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Dmorty217
09/30/2016, 11:27 AM
I'm going to purchase a Spectrometer to test for Chloroquine Phosphate in my tank but I am unable to find what it is I'm specifically suppose to test for in order to get the concentration in my tank? Any and all help is greatly appreciated!

bertoni
09/30/2016, 06:52 PM
Could you give us a pointer to the kit that you're buying. I'm not clear on what it detects yet.

Dmorty217
10/01/2016, 06:46 AM
I was told someone that works for a public aquarium that they use a Hach DR5000 to test for CP in their systems and the program is built into the Spectophotometer. I'm still waiting to figure out what part of the program ( I looked at the manual online and it tests for many many things) he uses to test for Chloroquine. I called Hach but they needed more information from me I was unable to provide. The DR6000 costs $8400 and I believe that Hach can provide me another product they sell that's cheaper but will also provide the same results as the much more expensive DR6000 ( the 5000 is no longer made)

bertoni
10/01/2016, 04:58 PM
I looked at the structure, and I'm not sure what they are testing. Sorry! I'm not a chemist.

halleffect
10/01/2016, 09:44 PM
I'm going to purchase a Spectrometer to test for Chloroquine Phosphate in my tank but I am unable to find what it is I'm specifically suppose to test for in order to get the concentration in my tank? Any and all help is greatly appreciated!

I only know what a few google searches have managed to tell me. from what I gather Chloroquine phosphate is used to treat marine fish for a broad spectrum of diseases such as ich, velvet, brook (in humans it is used to treat malaria, so i guess it makes sense). I had never heard of it before. So another search led to an article that says the following on measuring its concentration:

There is no test kit to measure the chloroquine concentration in water as there is for many copper medications. Public aquariums and laboratories with access to a UV spectrophotometer can use it to measure chloroquine in the water directly. How this works is that at 329 nm, chloroquine in water absorbs ultraviolet light in proportion to its concentration. Using a quartz cuvette that is transparent to UV, a blank sample of untreated water is first measured. Then, a sample of that water is dosed with a serial dilution of chloroquine in the range to be treated, typically 2.5, 5, 10, 20 and 25 mg/l and the percent transmittance is measured for each sample. Once this standard trend line is graphed, the chloroquine concentration of any water sample within that range can be measured. Because other organic compounds can be present in aquarium water that may also absorb UV light, it is best to create a standard curve for each water system prior to treatment.

http://http://www.advancedaquarist.com/2013/2/fish

Ghost25
10/02/2016, 01:46 AM
Can you explain why you feel this is necessary? Presumably you are dosing a QT tank but why do you need to activly monitor the dosage? Surely it would be easier to just mix up fresh solution if you are concerned that chloroquine levels decreased.

Anyway here is a paper on the subject: http://www.ajpcr.com/Vol6Suppl1/1575.pdf

You will need to make a standard curve by measuring the absorbance of known samples (in saltwater). In the linked paper they measure A285 and A345 in acid treated samples using alkaline samples as a blank (presumably the chloroquine hydrochloride is UV active and the freebase is not). You could probably get away with just the A345 but it depends on the accuracy you need.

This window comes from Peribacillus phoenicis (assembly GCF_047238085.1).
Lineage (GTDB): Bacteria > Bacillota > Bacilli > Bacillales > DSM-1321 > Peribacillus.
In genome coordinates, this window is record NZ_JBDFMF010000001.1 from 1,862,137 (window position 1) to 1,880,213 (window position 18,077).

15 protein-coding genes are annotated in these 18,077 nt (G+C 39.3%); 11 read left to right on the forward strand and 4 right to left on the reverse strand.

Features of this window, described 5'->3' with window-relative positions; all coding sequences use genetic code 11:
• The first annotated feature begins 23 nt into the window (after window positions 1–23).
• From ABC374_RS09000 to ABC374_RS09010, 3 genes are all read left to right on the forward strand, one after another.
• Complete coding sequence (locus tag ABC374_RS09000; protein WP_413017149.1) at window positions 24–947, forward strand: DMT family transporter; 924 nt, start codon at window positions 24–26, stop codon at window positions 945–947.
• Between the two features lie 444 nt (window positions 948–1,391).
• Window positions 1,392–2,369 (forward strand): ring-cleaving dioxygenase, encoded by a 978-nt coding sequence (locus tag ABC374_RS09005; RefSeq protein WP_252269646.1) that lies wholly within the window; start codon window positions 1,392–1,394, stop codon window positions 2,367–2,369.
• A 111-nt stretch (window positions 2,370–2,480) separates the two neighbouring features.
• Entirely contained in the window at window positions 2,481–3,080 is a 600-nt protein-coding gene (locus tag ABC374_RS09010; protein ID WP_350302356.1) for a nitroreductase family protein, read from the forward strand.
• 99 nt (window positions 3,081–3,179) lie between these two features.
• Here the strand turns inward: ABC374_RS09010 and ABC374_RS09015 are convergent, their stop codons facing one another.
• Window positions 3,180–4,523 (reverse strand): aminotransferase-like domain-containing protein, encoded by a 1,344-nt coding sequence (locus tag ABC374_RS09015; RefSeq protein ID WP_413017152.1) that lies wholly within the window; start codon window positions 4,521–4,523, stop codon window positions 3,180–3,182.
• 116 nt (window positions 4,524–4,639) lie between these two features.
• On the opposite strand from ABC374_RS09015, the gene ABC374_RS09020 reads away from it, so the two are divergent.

Dmorty217
10/02/2016, 06:52 AM
Can you explain why you feel this is necessary? Presumably you are dosing a QT tank but why do you need to activly monitor the dosage? Surely it would be easier to just mix up fresh solution if you are concerned that chloroquine levels decreased.

Anyway here is a paper on the subject: http://www.ajpcr.com/Vol6Suppl1/1575.pdf

You will need to make a standard curve by measuring the absorbance of known samples (in saltwater). In the linked paper they measure A285 and A345 in acid treated samples using alkaline samples as a blank (presumably the chloroquine hydrochloride is UV active and the freebase is not). You could probably get away with just the A345 but it depends on the accuracy you need.

I read this same article. It's necessary to me since I had a frag bring Ich in my DT and dosed 60mg/gallon of CP and it had zero effect on the Ich because of available bacterial capacity in my DT. I then dosed half again what was called for but I have no idea the concentration in my DT. I have resorted to using copper, which I don't like using at all and my fish don't appreciate it much either. I want to be able to test for CP since I have far too much invested time and money alike. Taking all my fish out and putting them thru QT again is a option but one I would rather avoid if possible. Fallow times for Ich are a joke (current frag was fishless since Jan 1, so 9 months and well the Ich was still present)

disc1
10/02/2016, 10:28 AM
Chloroquine absorbs UV light all by itself. All you need is a UV spec so you can read the absorbance. It has a very broad absorbance, so anything between about 310nm up to about 350nm should work. Looks like the peak is around 342nm. You'll also need to make up some standards to calibrate against. But no other reagents are needed, just a spec, a cuvette, and Beer's law.

Dmorty217
10/02/2016, 11:40 AM
Chloroquine absorbs UV light all by itself. All you need is a UV spec so you can read the absorbance. It has a very broad absorbance, so anything between about 310nm up to about 350nm should work. Looks like the peak is around 342nm. You'll also need to make up some standards to calibrate against. But no other reagents are needed, just a spec, a cuvette, and Beer's law.

Thank you David, this is helpful. Now to find a semi affordable UV spectrophotometer!